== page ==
The Enticer a Trumpy Yacht

How does the other half lives on  The Enticer a Trumpy Yacht. The following is a guest post by Mark Allen of South Jersey Marina. 

Given the fact that Cape May city is famous for its plethora of classic and unique Bed and Breakfasts (B&B’s), the Enticer, tied up tight to South Jersey Marina’s “Face” dock seemed to be a perfect fit for this oldest of all seaside resorts. Dockmaster Tom told me that the Captain was having breakfast at the Saltwater Cafe, so I ducked in and introduced myself. It turns out that the Captain, Greg Newport, (yes, like Cape May’s Yankee twin) is a big fan of Schellengers Landing and South Jersey Marina here on the Other Side. He graciously invited me to come aboard and tour Enticer a little later in the day. Aaron, South Jersey’s new Tournament Director, said he would tag along with his camera.

2 Enticer stern shot

With all mahogany uppers, Enticer is as distinctive a yacht as you’ll ever see and she turns heads wherever she travels. Once aboard, you would not be wrong if you described her as a seagoing luxury B&B. Designed by the legendary John Trumpy, and built in 1935 by the Mathis Yacht Building Company at their Camden, New Jersey yard, Enticer is a remarkably fit and beautiful 80 year-old. With a flat double planked wood hull, she is a lean 85’ long with a 16’ beam and a draft of only 4’, a combination which enables her to access most port-o-calls. A brace of reliable and sturdy John Deere Turbo Diesels move her along at a steady 10-12 knots, rarely faster and rarely slower, according to Captain Newport.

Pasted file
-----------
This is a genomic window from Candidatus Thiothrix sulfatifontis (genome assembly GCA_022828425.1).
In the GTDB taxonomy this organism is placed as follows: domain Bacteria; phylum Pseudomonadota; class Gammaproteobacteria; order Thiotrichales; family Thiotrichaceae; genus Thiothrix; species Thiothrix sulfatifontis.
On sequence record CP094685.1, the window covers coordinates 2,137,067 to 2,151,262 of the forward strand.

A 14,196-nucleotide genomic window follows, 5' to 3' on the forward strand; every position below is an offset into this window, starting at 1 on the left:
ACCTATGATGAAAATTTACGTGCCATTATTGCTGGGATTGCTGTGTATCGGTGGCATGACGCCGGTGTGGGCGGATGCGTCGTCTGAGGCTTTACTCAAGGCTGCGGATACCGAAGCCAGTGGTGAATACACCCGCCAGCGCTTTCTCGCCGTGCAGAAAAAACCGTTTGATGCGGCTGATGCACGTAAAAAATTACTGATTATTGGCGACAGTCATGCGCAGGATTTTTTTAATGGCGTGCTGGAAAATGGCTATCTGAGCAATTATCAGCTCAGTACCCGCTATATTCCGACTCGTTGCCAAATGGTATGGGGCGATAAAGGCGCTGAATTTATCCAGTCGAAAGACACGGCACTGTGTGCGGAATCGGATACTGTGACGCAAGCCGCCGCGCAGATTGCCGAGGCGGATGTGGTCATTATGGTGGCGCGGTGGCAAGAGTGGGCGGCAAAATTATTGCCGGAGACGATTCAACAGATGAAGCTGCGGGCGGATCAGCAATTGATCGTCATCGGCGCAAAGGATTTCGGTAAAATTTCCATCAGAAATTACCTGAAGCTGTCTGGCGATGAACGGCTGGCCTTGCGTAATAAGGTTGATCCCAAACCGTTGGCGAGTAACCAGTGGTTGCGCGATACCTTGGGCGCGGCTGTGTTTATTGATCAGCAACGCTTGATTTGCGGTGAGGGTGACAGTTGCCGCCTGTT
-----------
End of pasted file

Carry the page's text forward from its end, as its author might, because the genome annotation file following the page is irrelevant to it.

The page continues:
Electrical power is delivered by a pair of generators, a Northern Lights 20kw generator paired with a Kohler 32kw unit. Her flared stern and flat bottom conspire to suggest roll issues but Enticer’s state-of-the-art Seakeeper M21000 Gyro stabilizer keeps her “even keel,” steady and solid in most sea states and her customers comfortable and happy. Reliable, steady and beautiful are the key describers of Enticer.

Even with the Seakeeper, Captain Newport picks his navigation routes carefully. “She’s still a lakes, bay and sound boat,” he explains. “We stick with the Intercoastal and avoid going offshore whenever possible. In fact, we only ran in here to get out of the weather and re-provision. Wednesday’s weather looks good, so that’s when we’ll make the offshore run to New York. Besides,” he adds, “I like coming here.”

Pointing over toward Yacht Avenue’s boathouse row, he continued, “Just look at this. It’s beautiful here; Cape May is a quaint town and everything we need or want is nearby. The marina has the fuel, plenty of side-to dockage, deep water and a great ships store.” Pointing across the street towards Lucky Bones, then sweeping his hand back towards the Lobster House, he added, “There are bars for the crew, nice restaurants for the owners, stores and shops, John the Barber nearby and even an urgent care just across the bridge. And everything is a short walk away. Cape May is a perfect port-o-call.”

More of Mark’s article will appear in Wednesday’s Star and Wave:

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  1. May 11, 2016 / 10:41 am

    Thanks John, I’ll send you additional tidbits about the Other Side.

  2. Corey Wells
    September 10, 2023 / 3:49 am

    The Enticer is indeed beautiful. I was the live aboard first mate on her in the early’80’s and I am trying to locate my captain, Capt. John Reader(?). Any help would be greatly appreciated. Thank you.